Now, about 25 years after taking that first class, Nesci has focused her artistry on goblets and bird figurines.
“I saw some goblets that were made by an artist in Prescott — Bandhu Dunham,” Nesci says. “I got his book and he just showed these interesting goblets. Sometimes they were silly, like a saguaro for the stem. And I wanted to make them.
“What I found was that they’re challenging for me to make and that means I never ever run out of interesting challenges and problems to try and solve and try and get better at.”
As for the glass birds, which are intended to be small decorations, Nesci says she tries to make them fun with interesting swirls and designs.
Here’s how it works: Nesci first observes birds, examines their shape and draws it out.
She then heats Pyrex tubes and rods with a propane and oxygen torch and covers them with her color of choice.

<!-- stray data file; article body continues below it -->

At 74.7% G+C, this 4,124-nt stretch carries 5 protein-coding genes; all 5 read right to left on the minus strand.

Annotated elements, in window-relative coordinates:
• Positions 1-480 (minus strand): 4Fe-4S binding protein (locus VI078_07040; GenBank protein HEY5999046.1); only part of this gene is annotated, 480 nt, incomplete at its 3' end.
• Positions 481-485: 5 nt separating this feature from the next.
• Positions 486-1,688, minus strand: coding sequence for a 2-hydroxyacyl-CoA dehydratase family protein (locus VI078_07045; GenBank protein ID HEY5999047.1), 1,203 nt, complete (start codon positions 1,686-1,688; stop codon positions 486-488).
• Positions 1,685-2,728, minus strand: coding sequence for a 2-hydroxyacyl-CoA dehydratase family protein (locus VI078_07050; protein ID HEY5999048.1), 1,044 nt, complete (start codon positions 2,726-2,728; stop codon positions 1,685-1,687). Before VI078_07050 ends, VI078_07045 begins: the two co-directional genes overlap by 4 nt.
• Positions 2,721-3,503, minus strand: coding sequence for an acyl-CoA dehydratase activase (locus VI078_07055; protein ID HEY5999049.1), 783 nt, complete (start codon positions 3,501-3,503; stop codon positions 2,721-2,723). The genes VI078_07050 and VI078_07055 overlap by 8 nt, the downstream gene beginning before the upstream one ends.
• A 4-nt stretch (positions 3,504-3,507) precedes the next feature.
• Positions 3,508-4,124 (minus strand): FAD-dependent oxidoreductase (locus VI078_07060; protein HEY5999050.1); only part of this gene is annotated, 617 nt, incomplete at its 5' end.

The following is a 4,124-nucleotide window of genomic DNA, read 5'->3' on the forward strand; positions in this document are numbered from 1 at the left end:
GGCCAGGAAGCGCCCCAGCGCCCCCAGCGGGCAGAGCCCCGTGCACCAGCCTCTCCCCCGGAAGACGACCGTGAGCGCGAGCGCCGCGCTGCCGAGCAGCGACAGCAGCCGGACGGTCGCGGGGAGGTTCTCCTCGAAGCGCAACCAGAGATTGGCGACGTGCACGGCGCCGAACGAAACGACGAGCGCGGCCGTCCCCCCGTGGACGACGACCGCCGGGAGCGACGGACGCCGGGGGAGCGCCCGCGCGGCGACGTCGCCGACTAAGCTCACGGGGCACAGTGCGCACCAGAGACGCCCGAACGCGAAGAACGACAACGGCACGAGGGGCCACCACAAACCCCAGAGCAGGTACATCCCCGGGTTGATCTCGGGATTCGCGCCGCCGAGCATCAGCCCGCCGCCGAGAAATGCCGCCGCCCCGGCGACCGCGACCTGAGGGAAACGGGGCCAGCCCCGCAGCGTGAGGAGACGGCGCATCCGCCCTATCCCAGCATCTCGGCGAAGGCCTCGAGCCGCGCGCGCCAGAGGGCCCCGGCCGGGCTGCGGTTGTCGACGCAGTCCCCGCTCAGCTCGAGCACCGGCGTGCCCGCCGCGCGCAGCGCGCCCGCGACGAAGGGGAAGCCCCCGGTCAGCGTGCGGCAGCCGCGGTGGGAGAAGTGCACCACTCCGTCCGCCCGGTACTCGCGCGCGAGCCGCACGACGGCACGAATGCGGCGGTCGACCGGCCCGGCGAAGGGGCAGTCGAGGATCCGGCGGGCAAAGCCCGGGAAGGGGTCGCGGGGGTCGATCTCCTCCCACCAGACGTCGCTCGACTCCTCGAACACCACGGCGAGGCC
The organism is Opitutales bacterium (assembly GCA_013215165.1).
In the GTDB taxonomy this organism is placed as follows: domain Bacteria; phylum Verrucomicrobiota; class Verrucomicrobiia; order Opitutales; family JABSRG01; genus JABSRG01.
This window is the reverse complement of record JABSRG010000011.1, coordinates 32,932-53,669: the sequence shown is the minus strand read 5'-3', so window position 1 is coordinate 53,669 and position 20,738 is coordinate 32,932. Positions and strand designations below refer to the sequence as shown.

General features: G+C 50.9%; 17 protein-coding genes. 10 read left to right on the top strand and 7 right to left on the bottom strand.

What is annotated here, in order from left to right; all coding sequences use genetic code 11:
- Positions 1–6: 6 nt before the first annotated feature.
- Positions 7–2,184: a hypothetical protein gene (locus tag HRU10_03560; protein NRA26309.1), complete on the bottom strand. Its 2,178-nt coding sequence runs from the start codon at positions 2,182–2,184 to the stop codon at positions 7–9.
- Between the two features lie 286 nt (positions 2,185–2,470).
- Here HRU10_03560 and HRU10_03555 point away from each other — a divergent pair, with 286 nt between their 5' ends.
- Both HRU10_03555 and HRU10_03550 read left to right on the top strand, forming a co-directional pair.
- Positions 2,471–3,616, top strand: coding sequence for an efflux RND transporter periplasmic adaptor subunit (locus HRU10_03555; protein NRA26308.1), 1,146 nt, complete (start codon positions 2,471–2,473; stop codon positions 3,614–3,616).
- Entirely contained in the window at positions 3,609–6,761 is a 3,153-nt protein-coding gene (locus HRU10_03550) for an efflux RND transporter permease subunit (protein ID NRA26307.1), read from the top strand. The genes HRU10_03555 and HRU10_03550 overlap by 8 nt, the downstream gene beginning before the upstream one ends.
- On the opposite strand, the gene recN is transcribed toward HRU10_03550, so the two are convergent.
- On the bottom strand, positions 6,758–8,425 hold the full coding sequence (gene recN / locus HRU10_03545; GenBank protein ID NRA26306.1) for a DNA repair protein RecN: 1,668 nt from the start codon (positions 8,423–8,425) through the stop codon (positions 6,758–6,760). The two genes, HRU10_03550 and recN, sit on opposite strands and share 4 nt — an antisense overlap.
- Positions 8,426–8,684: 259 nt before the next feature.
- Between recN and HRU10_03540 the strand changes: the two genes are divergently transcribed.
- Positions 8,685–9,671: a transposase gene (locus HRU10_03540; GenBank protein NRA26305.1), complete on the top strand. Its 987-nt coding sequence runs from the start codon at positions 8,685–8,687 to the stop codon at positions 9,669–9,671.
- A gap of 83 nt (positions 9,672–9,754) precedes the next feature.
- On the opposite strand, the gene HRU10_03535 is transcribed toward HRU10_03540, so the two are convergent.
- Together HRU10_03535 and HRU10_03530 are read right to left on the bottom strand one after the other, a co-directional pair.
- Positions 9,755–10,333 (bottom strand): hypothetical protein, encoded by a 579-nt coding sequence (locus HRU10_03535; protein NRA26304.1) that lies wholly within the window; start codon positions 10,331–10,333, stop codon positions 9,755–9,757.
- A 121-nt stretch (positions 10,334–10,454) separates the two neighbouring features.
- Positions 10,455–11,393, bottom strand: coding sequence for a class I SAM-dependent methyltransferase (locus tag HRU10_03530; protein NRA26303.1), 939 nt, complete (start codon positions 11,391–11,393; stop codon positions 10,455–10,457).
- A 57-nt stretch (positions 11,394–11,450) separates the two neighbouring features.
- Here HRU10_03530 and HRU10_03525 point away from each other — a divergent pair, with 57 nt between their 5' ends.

“Then I go in with really long, pointy bits of glass and I melt on the design — like drawing or painting,” she says.
“All the color is added with the melting,” she says.
She then heats up different parts of the bird to essentially “puff” it into its shape.
“It’s a little like if you take a bunch of Crayola crayons and you grate them up with a cheese grater and put it on a plate,” Nesci explains. “And then you took, maybe, a warm bottle and rolled that bottle over the crayon flakes, they’d melt onto the bottle. And when you picked it up, it would be covered in those melted crayons.”
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